When people first consider attending Counselling, the reasons are many and varied, including crisis situations, unresolved, relationship difficulties, family problems that have grown beyond the families’ ability to cope, painful experiences of grief and loss and a host of other presenting issues.
According to the most recent industry literature, it is estimated that there are over 400 models of Counselling & Therapy available worldwide, and around 3000 Counsellors currently practice in New Zealand (this number includes state-funded and private practice agencies).
Only 3% of Counsellors worldwide measure their client outcomes: to give this measure some context, this equates to about 1 in 10,000. In this environment, it is helpful if some key common themes are identified, and in my own Practice experience to date, I have noticed three themes that are consistent in their presence in people’s lives.
Clients have often heard me describe “Values” as the template or framework upon which we live our lives, and upon which we base our life decisions.
Values can be both “caught” and “taught”, depending on either our family-or-origin experiences, or our on-going life learning and influences.
Values usually exist in the sub-conscious – we often recognise this when we say things like “that didn’t feel right”, or “I’m feeling uncomfortable about this” or some similar commentary.
The truth is that each of us can have Values, and yet be utterly apart from the values we hold to be true, at the same time.
We then experience a “cognitive dissonance” or a double-mindedness about decision-making, and have difficulty in working out the answer to the question “what is the right thing to do, in this situation?”
Knowing what our values are, and then living in accordance with these values, can go a long way towards resolving this tension, as we are no longer in opposition to ourselves.
Boundaries are the limits we put in place for both ourselves, and others. They are implicit and explicit “messages” that help teach others about how we wish to be treated, and teaches us how to treat others.
Boundaries are essential for the goals of being respected, for standing up for what we believe in, and for placing respectful sanctions upon those who would seek to assault our boundaries. In my observation over the years, if boundaries are absent in a person’s life, and then chaos is most usually their constant companion.
Boundaries are fluid in the sense that they can be re-negotiated with others on a platform of increased or decreased trust: if our values and boundaries are being respected by others, then we let those people come closer to us, and if our values and boundaries are not being respected by others, then we keep either them or ourselves at a safe distance from them.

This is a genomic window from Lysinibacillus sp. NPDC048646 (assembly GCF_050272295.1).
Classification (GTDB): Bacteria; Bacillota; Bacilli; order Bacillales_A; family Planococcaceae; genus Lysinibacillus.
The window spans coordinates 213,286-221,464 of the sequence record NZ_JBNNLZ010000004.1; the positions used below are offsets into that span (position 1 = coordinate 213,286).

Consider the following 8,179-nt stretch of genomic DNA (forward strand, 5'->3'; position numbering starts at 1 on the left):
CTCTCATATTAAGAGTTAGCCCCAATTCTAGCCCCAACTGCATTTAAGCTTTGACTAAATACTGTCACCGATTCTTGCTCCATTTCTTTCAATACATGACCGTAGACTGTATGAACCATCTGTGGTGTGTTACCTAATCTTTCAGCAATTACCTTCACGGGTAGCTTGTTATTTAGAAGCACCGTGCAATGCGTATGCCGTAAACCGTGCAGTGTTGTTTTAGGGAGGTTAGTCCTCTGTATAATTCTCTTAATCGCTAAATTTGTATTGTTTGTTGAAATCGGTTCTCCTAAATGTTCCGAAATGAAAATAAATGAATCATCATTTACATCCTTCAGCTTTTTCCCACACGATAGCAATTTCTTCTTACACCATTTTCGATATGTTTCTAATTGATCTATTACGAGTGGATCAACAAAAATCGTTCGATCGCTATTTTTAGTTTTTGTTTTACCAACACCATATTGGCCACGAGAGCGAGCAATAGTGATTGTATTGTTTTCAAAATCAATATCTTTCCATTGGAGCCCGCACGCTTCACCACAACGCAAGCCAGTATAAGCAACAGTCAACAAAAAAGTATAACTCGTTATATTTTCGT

Establishing and maintaining consistent boundaries, predicated on our core values is a key life skill, and one that can help to minimise painful and hurtful situations in our lives.
Our purpose is the reason behind that which we do, work towards, or pursue.
Some of the greatest (and at times most tortured) thinkers throughout the ages have attempted to answer questions of purpose: Who am I? What am I here for? What will be my legacy? How should one live? have been the common questions from Plato to Chomsky, from Augustine to Nietzsche, and from Aquinas to Derrida, and each has ultimately experienced the varied consequences of their thinking outcomes.
After working in the Social Services field for 18 years, in a host of different environments, and having met and worked with thousands of people across a range of cultures, I have come to the following conclusions on the issue of purpose:
1/ Everyone has purpose and something significant to offer to someone, or something – some people just have a little bit of difficulty discovering it for themselves. There are no “redundant” people in life, and people who believe they are “redundant” doesn’t make it so.
2/ No experience, no matter how trivial, how big, and no matter what the outcome of the experience, is ever a “waste of time”, or a reason to feel hopeless. Experience acts as a teacher, and if learning and wisdom result from the experience (painful or otherwise), then the result is ultimately useful, not useless.
3/ Regardless of circumstance or experience, there is always the (eventual) opportunity of getting back up. Our opportunity to “get back up” in the world we live in only ends when we draw our last breath, and until then, we still hold the pen to the story of our own life.
There will be times when people will feel as if they can’t write another word of their story, which may be appropriate for the time and place they are in – their job in such a life stage is simply to look around for a pen, and place it next to them to use when they feel once more ready to compose. Values; boundaries; purpose: three key issues worthy of further personal reflection and thought.
Kind Regards, Steve Taylor, Director, 24-7 Ltd www.24-7.org.nz